In A Prayer for Unity (fig. 6), Lincoln kneels against a large map of the United States with one hand raised charismatically on it, as if touching the very country itself. Again, his face is buried in grief. We see his top hat and umbrella on the floor beside him, suggestive of his recent arrival in Washington. Similarly, in the first scene of Drinkwater’s play, Lincoln consults a map of the United States hanging on the wall of his home. After the departure of a delegation of men asking him to consider the presidency, Lincoln again approaches the map, “kneels . . . possessed and deliberate, burying his face in his hands.” This dramatic gesture ends the first scene. The title of Turzak’s woodcut exactly describes what Lincoln is doing—praying for unity among the warring states.
The gesture Lincoln makes in Deliberation (fig. 7), of one hand holding his face and the other clenching his wrist, is unusual and apparently Turzak’s own invention. The same gesture also appears in a previous woodcut, Loyalty to a Principle, a symbolic image where Lincoln stands before three trumpeting allegorical figures representing truth, justice, and freedom. Lincoln’s head and hands occupy the entire picture space; the viewer is forced to experience his intensely personal agony. But what specifically is he deliberating? Considering where this woodcut falls in the biography, it represents him struggling with the decision to go to war. In both of Griffith’s Lincoln films, just after the president signs a petition for seventy-five thousand volunteers, he reluctantly signs the document, hands it to a secretary, then tears up and puts a handkerchief to his mouth. It is worth noting that this woodcut was used for the original dustcover for Turzak’s book, signaling that this particular Lincoln biography will be intensely dramatic.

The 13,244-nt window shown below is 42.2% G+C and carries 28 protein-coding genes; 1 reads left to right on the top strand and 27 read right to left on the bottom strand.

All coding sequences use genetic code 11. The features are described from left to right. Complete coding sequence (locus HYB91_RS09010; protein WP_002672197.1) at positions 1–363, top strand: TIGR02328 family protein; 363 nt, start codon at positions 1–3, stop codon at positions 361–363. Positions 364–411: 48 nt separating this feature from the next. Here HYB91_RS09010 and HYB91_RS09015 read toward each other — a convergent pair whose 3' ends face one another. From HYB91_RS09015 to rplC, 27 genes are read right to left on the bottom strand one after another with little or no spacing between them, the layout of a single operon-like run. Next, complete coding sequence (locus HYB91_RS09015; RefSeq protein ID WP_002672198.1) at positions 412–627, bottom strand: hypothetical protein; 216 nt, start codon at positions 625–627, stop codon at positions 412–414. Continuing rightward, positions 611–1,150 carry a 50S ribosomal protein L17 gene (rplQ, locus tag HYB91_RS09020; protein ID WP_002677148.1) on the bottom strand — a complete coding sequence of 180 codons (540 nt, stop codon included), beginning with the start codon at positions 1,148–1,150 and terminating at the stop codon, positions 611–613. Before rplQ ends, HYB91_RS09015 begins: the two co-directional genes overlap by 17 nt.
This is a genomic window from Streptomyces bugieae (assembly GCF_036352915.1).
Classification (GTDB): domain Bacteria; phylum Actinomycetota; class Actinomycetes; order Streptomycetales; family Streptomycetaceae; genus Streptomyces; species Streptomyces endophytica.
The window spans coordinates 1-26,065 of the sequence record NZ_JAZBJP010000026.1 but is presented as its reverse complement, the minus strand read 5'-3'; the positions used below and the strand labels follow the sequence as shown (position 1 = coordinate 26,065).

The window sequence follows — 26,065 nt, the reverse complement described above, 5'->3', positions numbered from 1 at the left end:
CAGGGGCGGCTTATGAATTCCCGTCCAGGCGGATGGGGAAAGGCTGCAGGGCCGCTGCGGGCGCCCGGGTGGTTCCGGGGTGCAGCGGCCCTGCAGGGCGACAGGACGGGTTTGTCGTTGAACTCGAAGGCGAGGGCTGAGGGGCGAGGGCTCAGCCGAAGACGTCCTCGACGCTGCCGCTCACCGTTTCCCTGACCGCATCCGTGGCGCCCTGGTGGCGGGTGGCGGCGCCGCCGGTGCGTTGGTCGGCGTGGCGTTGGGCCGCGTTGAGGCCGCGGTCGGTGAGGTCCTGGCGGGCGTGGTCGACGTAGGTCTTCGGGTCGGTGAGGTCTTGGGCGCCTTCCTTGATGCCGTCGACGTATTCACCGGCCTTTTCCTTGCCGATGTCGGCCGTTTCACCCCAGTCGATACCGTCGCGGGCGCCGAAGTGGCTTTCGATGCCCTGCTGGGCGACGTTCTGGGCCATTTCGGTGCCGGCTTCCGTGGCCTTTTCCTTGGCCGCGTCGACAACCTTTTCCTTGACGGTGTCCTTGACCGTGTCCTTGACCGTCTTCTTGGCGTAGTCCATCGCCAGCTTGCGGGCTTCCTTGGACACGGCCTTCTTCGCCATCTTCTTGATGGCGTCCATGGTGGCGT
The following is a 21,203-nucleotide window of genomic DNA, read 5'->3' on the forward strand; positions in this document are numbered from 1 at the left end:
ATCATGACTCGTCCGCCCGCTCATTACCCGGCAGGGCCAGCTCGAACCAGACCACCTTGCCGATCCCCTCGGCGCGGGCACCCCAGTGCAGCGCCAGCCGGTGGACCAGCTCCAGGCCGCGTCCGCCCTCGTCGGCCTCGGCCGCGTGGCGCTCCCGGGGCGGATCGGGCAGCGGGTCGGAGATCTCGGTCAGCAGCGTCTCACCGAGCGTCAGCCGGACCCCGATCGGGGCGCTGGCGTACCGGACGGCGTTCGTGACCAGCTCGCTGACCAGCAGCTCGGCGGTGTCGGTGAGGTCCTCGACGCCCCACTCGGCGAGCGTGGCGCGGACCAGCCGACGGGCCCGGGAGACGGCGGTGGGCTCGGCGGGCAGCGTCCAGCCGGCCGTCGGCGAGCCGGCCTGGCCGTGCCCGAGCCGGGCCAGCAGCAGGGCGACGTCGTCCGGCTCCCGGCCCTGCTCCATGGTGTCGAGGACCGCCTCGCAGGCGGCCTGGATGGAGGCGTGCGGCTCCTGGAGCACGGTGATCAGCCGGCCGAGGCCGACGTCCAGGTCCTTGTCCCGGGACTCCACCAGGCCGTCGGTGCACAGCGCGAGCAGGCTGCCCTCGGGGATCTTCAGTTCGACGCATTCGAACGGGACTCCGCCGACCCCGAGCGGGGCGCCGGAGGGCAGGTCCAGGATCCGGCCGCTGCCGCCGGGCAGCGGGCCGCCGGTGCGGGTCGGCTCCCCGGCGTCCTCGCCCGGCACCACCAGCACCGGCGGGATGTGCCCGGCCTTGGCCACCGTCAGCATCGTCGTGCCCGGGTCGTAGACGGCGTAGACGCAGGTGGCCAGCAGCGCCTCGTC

A single image, Four Dark and Deliberate Years (fig. 8), stands for the entire conflict of the Civil War. That Lincoln’s head, with eyes closed, is in the background of it all suggests that the war was his own personal nightmare. A very similar composition appears just three prints later in Turzak’s woodcut of Lincoln’s death. Turzak achieves a filmic, montage quality here with the ranks of men, cannons, and soldiers. It recalls the sequence of the army readying itself for battle in the 1930 Griffith film. The word “deliberate” in the title is curious, but the previous woodcut, Deliberation, provides a clue. Turzak suggests that the Civil War years represented Lincoln’s own private torment, as he deliberated on its course and meaning. The Gettysburg Address (fig. 9) is the only image in the biography that shows Lincoln giving a specific speech—he holds the apocryphal envelope—and the image resembles a religious icon. His face is strangely lit; behind his head is a corona formed from the hatch marks of the graveyard lawn. Rows of macabre skulls and crosses alternate with weeping spectators. Overall, the picture recalls Mexican art, especially Day of the Dead (Día de los Muertos) images.
In the quirky and inventive woodcut At the Theatre (fig. 10), Lincoln is shown sitting on the left rather than on the right, as was actually the case. Turzak has also moved the stage, the actress (presumably Laura Keene) and the orchestra directly under the presidential box. The woodcut fairly bursts with intricate ornament and pattern as seen in the curtains, flags, chandelier, and even in the brooch Mary Todd wears. The female figure at the far right could be “Susan,” the Lincolns’ maid in Drinkwater’s play who is placed in their box at the time of the shooting. The skeleton behind the Lincolns represents the imminent threat of death and again recalls Mexican art, and perhaps even the conventions of opera.